See change: Dash cams and telematics can reduce risks, enhance training

4 minute read

If a single picture is worth 1,000 words, imagine the value of video.

Dash cams now capture dramatic images of crashes and near misses alike, offering views that were once limited to drivers alone. (Check out popular YouTube videos from Russia and Korea for a few distressing examples.) In addition to helping determine fault after a collision, the videos even supply information about underlying habits before any damage is done.

Look no further than insight from the American Transportation Research Institute*. It found that drivers are 88% more likely to be involved in a collision after being cited for improper passing, and 84% more likely to face a crash after being convicted for an improper turn. Improper lane changes and failures to obey traffic signals are connected to 68% increases of their own.

The unblinking eye of the camera lens could spot these situations long before they ever attract the attention of law enforcers.

Some drivers are initially wary about the idea of every turn being monitored, and they will echo privacy concerns that were once expressed about satellite tracking systems. But proactive fleets have been able to demonstrate how the latest technology can be used to back a driver’s version of events, enhance training, and support incentive programs. Even the mere presence of a camera will encourage drivers to monitor their own actions more closely.

Choosing a dash cam

Camera choices determine just how useful the recorded images will be.

The clearest videos are produced by High Definition (1080p) equipment with night vision capabilities and a high-quality lens. Such features will be particularly important when trying to view important details such as vehicle models and licence plates. Other options such as motion detectors will capture images of approaching threats when a truck is parked. Rugged models with secure mounts and temperature-resistant designs, meanwhile, will be better able to withstand the operating environment of a truck. And small cameras will leave drivers with an unobstructed view through the windshield.

Some portable models can even be removed from their mounts after a collision, to record close-up images of any related vehicle damage.

Cameras equipped with larger memory cards will be able to store more videos before being downloaded, while versions that feature seamless video will immediately begin to record over the oldest files once available memory is filled. WiFi devices make it easier to download the content onto shop computers, and integrated LCD screens offer a quick look at the images from inside the cab.

Matching videos and telematics

As valuable as the videos can be, they only tell part of the story.

A more comprehensive picture emerges when cameras are matched to data from telematics tools, such as Global Positioning Systems (GPS) that track exact locations and speed. Fleets which connect their cameras to Lane Departure Warning Systems will record videos when trucks gradually drift out of a lane – offering an early sign of someone who struggles in the fight against fatigue. And a system that ties the camera into vehicle Electronic Control Modules can record exactly what was happening during a sudden change in vehicle speed, such as a hard braking event, or during potential rollover situations that require the support of Roll Stability Controls.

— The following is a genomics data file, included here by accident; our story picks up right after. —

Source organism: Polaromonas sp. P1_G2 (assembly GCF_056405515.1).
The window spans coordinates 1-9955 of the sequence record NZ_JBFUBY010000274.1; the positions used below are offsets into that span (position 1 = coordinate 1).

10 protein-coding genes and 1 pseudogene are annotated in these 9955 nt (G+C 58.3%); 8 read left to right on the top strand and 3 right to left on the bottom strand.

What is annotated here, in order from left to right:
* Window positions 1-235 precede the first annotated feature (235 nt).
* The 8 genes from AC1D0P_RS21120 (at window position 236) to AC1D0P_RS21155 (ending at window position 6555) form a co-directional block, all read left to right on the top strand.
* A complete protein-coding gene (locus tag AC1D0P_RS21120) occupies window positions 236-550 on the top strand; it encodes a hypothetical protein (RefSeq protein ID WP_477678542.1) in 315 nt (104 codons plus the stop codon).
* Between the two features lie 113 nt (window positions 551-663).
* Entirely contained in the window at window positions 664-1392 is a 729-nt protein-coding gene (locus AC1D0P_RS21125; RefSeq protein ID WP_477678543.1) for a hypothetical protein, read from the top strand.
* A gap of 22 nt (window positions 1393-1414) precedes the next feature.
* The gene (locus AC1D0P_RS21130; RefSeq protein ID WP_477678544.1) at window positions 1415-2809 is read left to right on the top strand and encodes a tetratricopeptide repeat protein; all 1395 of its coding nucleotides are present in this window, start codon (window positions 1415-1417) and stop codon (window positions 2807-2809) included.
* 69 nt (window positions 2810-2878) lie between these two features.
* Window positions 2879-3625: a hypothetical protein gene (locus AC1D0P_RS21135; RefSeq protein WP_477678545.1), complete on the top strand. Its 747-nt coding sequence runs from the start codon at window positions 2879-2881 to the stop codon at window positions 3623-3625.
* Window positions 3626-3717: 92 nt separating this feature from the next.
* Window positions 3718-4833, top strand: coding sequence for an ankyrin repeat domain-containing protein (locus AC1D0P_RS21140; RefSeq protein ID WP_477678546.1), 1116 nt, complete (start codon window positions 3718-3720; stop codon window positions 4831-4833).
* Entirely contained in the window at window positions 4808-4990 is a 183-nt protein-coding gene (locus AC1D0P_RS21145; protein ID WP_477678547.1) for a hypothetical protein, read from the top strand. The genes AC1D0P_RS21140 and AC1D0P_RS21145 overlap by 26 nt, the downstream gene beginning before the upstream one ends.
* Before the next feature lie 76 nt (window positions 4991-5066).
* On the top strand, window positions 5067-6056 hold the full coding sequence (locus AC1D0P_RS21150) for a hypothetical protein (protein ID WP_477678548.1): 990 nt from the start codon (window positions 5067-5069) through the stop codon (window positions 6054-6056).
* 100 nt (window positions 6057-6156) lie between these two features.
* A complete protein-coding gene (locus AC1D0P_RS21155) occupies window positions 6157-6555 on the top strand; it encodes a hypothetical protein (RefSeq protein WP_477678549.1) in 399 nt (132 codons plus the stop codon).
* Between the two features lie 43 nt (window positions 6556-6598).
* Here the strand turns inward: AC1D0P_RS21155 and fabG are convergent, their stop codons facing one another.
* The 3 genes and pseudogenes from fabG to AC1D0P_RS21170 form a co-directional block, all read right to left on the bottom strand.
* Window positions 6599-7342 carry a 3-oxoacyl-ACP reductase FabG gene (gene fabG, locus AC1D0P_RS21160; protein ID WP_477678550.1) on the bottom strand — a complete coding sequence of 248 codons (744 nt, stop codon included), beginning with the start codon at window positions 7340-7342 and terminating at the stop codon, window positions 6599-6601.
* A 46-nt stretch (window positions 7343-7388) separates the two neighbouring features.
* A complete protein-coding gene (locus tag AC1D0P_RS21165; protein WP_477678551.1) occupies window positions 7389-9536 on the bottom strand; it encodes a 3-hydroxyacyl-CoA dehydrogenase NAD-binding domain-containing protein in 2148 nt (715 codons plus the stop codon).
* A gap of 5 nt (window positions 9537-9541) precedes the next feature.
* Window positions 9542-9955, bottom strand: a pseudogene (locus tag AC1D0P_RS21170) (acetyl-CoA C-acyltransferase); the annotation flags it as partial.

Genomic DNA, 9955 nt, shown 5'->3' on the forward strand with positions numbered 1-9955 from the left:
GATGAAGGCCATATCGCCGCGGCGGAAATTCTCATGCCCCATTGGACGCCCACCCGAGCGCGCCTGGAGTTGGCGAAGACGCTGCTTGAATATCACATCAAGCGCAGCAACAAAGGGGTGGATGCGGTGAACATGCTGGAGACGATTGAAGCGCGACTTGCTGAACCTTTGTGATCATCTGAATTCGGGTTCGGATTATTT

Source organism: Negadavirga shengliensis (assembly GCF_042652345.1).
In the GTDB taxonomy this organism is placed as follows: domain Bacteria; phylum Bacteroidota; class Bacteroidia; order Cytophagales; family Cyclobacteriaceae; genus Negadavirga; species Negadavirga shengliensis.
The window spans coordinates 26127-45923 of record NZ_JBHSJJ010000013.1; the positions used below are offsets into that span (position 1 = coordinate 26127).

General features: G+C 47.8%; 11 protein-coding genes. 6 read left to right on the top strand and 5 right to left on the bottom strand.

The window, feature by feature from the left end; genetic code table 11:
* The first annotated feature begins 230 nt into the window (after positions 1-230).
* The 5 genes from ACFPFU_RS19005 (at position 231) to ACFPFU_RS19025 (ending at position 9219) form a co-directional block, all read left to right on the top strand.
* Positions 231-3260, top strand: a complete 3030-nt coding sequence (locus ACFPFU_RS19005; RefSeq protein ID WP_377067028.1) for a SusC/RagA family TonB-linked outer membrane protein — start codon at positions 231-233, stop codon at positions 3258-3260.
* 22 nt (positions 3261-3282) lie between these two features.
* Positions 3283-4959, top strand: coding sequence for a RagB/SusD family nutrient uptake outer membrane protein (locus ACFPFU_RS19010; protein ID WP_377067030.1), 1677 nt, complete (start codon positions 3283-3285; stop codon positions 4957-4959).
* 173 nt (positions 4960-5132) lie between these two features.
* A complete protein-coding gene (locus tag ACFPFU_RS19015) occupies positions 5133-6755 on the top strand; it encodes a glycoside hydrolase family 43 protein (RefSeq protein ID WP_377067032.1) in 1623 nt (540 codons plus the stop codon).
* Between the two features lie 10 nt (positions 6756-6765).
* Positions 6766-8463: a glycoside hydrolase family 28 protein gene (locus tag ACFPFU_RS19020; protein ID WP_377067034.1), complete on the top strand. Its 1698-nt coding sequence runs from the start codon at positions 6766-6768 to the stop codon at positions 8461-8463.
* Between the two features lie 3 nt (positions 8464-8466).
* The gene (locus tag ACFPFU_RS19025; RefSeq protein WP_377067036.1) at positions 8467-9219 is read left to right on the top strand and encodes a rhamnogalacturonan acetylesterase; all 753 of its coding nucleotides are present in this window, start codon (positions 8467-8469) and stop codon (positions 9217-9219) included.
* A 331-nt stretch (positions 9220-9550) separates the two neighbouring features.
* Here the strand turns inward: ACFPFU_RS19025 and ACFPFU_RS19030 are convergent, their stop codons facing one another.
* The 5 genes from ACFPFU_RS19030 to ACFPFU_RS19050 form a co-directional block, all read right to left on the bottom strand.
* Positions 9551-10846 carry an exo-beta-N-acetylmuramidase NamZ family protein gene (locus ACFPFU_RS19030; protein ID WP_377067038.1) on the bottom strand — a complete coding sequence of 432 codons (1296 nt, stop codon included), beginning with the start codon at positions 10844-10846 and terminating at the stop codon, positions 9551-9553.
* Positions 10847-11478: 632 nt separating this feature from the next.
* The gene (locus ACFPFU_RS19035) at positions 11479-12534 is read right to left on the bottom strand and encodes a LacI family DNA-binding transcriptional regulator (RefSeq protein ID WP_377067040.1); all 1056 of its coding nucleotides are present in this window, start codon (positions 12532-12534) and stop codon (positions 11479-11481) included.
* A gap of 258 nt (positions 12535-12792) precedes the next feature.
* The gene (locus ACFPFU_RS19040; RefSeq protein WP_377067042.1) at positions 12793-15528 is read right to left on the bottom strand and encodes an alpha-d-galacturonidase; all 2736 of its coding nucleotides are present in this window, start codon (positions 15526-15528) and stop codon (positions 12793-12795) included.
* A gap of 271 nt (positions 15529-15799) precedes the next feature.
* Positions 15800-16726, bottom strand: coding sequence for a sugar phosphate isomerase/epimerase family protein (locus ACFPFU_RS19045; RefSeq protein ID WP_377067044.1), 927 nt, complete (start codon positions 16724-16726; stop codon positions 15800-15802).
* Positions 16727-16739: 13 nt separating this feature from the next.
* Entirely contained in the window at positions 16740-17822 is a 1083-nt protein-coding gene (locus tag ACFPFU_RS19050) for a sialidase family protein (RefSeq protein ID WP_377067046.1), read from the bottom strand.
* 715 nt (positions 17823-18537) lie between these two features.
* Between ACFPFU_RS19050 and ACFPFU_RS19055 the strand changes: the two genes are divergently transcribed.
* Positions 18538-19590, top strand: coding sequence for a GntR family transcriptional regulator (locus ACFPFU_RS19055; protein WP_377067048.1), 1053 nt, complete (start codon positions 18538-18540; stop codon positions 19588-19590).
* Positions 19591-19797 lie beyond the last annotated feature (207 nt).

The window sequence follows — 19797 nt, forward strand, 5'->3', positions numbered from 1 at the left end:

A second lens pointed at the driver identifies other contributing factors, such as someone distracted by a mobile phone or rolling down the highway without a firm grip on the steering wheel. Not only that, it will identify other safety-related threats such as someone failing to wear a seatbelt.

The emerging reports make it possible to turn every incident into a teachable moment. The benefits that come with the training are not limited to avoiding collisions, either. The same steps will help to support the habits which improve a fleet’s reputation with surrounding motorists, reduce the wear and tear on components such as brakes and tires, and enhance fuel economy.

The data that emerges can even support related incentive programs. Those who embrace “gamification” regularly feed the data to drivers – offering a tool to monitor personal performance and show how close someone is to meeting specific benchmarks.

Like any other piece of equipment, these technologies come at a cost, and the initial purchase price is just the beginning. Operating budgets need to consider the price of monitoring the information and managing the data. Privacy policies must consider how information is collected, used, disclosed and stored, and fleet managers will have to adhere to any limits imposed by collective bargaining agreements.

But when everyone takes the time to consider the value of these systems, the real returns on the investments begin to emerge.

It is the type of equipment that can see a change for the better.

*SOURCE: American Transportation Research Institute study, “Predicting Truck Crash Involvement: A 2011 Update”.